Lissajous figures are patterns generated by the junction of a pair of sinusoidal waves with axes that are perpendicular to one another. Jules-Antione Lissajous studied these figures by producing sounds of different frequencies which were used to vibrate a mirror. A beam of light was then reflected from the mirror to produce trace patterns which were dependent on the frequencies. This setup used by Lissajous is similar to what is used today to project laser light shows. Today, Lissajous figures are generated with an oscilloscope, a type of cathode ray tube that provides a picture of electric signals in the form of a graph. Before digital frequency meters and phase-locked loops, Lissajous figures were initially used to determine the frequencies of sounds or radio signal. A signal of known frequency would be applied to the horizontal axis of an oscilloscope and the signal to be measured was applied to the vertical axis. The amplitude and frequency of the known wave are adjusted, changing the shape of the figure until a known figure of a specific ratio will be obtained, and these ratios will be used to determine the unknown variables. Lissajous figures are plane curves represented by:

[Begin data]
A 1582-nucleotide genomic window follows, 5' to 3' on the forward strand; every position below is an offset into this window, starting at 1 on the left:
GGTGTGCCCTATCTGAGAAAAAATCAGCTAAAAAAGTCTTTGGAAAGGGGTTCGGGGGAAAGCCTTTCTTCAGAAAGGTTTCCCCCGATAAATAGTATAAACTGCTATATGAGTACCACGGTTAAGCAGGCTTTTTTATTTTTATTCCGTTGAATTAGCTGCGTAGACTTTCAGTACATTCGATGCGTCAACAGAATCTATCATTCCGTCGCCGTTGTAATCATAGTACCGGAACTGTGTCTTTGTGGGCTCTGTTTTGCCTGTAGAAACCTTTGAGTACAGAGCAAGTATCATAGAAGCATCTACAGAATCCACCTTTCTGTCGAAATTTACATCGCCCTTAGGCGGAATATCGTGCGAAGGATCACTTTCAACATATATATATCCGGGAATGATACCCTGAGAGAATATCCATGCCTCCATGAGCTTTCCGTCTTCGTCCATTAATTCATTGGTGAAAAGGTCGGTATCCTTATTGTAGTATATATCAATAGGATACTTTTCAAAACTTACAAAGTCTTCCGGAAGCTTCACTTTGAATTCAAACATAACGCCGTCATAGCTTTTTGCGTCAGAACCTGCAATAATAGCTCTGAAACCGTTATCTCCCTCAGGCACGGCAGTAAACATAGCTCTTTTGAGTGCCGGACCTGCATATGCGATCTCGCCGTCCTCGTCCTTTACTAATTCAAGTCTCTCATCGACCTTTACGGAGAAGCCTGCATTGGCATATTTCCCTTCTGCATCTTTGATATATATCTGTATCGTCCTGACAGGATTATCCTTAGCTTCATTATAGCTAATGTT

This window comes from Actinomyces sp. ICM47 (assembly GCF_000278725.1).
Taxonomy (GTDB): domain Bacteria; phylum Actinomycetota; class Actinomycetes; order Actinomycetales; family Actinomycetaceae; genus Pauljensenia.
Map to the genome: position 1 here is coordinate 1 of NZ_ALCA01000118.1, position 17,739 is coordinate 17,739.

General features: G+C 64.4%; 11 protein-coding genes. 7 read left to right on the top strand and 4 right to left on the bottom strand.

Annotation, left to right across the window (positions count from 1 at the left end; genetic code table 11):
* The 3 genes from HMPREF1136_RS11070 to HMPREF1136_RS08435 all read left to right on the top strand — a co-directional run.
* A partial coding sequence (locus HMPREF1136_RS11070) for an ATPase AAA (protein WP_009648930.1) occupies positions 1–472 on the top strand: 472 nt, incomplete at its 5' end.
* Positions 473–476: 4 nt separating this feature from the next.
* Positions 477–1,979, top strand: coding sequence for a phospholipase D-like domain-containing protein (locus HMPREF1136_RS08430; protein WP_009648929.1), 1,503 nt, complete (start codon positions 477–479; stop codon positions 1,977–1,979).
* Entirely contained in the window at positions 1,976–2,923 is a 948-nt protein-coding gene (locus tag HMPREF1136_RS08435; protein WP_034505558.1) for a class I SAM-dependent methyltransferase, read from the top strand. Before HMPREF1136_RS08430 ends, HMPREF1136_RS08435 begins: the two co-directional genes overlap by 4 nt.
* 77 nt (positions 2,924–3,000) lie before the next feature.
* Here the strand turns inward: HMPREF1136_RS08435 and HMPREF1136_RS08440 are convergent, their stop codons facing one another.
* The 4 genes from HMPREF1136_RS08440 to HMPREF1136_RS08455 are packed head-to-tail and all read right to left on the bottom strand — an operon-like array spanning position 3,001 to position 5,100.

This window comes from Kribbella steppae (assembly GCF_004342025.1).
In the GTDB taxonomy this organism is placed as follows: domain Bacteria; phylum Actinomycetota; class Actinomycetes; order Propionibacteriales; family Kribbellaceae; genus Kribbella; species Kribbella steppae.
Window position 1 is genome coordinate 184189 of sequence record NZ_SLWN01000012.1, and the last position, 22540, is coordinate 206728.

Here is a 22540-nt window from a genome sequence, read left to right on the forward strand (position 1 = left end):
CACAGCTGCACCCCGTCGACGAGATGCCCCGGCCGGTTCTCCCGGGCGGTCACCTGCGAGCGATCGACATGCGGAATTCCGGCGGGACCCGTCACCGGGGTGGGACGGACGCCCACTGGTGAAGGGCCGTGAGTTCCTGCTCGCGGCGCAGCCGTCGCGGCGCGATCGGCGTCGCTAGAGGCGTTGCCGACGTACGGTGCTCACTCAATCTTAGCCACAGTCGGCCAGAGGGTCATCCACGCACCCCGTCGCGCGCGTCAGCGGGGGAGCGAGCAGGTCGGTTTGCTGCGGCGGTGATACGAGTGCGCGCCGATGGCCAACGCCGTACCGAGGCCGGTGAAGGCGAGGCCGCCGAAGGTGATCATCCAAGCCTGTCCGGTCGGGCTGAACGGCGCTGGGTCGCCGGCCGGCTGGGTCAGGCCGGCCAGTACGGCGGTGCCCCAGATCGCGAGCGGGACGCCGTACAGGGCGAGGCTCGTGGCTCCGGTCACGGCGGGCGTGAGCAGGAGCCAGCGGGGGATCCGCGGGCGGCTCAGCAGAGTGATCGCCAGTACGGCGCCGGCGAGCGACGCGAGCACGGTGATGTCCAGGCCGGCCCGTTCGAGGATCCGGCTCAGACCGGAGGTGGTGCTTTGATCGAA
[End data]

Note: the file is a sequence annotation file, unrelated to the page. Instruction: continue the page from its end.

x = Axcos(ωxt + Øx)
y = Aycos(ωyt + Øy)
Where: Ax & Ay – amplitudes; t – time; ω - angular velocity; Ø – phase difference When the amplitudes, frequencies, and phases of the two waves differ, complicated intermeshing curves are produced. There are however a few special cases which occur: 1. When the frequencies and phases of the two waves are the same, the resulting figure is a straight line passing through the origin of the x-y axes. If the amplitudes are also the same, then the straight line lies at 45° to the x and y axes. 2. When the frequencies and amplitudes are the same (ωx = ωy and Ax = Ay), the Lissajous figures are ellipses. In addition, if the phase difference is 90° or 270°, the ellipses collapse to circles. Mere static pictures however do not do...